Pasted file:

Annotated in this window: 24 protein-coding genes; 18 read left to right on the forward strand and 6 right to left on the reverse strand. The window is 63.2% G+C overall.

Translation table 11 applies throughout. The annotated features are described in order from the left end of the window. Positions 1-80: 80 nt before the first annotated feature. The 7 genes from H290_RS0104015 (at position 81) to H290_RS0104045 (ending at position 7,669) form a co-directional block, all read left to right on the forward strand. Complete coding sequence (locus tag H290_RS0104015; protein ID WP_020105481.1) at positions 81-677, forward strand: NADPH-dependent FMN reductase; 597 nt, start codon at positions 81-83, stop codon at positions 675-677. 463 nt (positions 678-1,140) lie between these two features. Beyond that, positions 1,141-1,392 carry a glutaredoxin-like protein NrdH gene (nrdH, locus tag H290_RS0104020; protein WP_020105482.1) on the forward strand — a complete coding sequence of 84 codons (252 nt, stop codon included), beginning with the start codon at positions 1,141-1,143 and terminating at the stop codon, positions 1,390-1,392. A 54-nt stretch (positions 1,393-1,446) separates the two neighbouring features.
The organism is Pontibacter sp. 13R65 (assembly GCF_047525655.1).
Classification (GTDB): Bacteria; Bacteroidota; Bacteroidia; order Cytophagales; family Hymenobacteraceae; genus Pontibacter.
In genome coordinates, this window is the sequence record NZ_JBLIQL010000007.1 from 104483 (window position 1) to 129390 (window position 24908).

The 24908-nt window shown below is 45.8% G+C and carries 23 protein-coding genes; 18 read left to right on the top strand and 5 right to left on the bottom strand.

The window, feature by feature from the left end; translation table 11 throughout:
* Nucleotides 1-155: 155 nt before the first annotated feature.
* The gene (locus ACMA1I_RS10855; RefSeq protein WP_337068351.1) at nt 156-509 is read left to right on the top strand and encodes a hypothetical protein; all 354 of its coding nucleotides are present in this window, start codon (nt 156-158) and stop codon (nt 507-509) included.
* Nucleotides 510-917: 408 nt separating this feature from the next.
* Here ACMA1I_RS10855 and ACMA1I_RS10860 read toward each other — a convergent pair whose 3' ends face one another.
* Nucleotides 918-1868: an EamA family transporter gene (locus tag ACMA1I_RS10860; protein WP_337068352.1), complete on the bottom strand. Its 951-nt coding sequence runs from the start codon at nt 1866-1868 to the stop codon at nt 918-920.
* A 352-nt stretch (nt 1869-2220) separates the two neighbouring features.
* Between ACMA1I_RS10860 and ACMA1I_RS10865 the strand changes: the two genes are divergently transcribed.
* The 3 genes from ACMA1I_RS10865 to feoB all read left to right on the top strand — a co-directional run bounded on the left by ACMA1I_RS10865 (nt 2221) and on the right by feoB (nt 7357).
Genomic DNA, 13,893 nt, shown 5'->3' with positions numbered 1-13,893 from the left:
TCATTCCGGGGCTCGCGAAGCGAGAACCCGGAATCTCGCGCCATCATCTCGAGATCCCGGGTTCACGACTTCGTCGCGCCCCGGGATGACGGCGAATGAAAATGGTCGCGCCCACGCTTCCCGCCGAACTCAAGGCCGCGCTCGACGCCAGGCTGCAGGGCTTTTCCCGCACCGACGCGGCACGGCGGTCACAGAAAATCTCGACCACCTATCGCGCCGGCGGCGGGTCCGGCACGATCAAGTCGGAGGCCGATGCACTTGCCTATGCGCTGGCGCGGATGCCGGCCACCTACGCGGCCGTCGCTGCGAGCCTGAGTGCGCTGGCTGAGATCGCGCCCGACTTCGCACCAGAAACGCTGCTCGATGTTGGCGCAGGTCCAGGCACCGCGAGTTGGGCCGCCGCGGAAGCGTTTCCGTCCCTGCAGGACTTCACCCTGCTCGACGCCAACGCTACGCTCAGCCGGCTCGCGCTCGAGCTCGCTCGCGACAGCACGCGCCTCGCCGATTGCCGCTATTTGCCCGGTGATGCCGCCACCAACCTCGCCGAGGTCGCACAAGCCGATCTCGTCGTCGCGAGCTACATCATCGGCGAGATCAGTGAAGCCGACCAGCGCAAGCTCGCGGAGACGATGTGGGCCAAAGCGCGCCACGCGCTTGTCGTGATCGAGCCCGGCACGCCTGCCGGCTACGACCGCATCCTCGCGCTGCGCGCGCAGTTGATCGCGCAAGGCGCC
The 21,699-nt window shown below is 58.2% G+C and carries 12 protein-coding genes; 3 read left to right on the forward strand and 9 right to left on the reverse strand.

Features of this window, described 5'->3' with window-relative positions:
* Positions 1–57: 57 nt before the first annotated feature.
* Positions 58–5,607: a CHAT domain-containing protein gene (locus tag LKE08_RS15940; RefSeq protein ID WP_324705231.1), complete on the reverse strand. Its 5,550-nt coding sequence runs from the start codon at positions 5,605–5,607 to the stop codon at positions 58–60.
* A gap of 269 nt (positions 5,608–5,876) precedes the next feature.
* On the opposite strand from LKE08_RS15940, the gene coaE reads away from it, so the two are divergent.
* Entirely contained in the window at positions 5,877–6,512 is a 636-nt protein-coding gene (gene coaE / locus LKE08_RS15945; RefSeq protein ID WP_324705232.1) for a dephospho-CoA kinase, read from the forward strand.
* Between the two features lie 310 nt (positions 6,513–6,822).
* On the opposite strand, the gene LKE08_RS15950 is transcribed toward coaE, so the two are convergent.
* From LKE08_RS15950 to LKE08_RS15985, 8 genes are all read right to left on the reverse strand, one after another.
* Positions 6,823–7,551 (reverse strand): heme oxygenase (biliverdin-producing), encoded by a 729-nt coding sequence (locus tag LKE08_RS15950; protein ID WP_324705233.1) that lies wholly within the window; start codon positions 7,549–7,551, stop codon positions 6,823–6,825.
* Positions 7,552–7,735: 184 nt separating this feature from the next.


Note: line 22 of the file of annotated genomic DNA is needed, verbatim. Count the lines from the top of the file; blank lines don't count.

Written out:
* A gap of 269 nt (positions 5,608–5,876) precedes the next feature.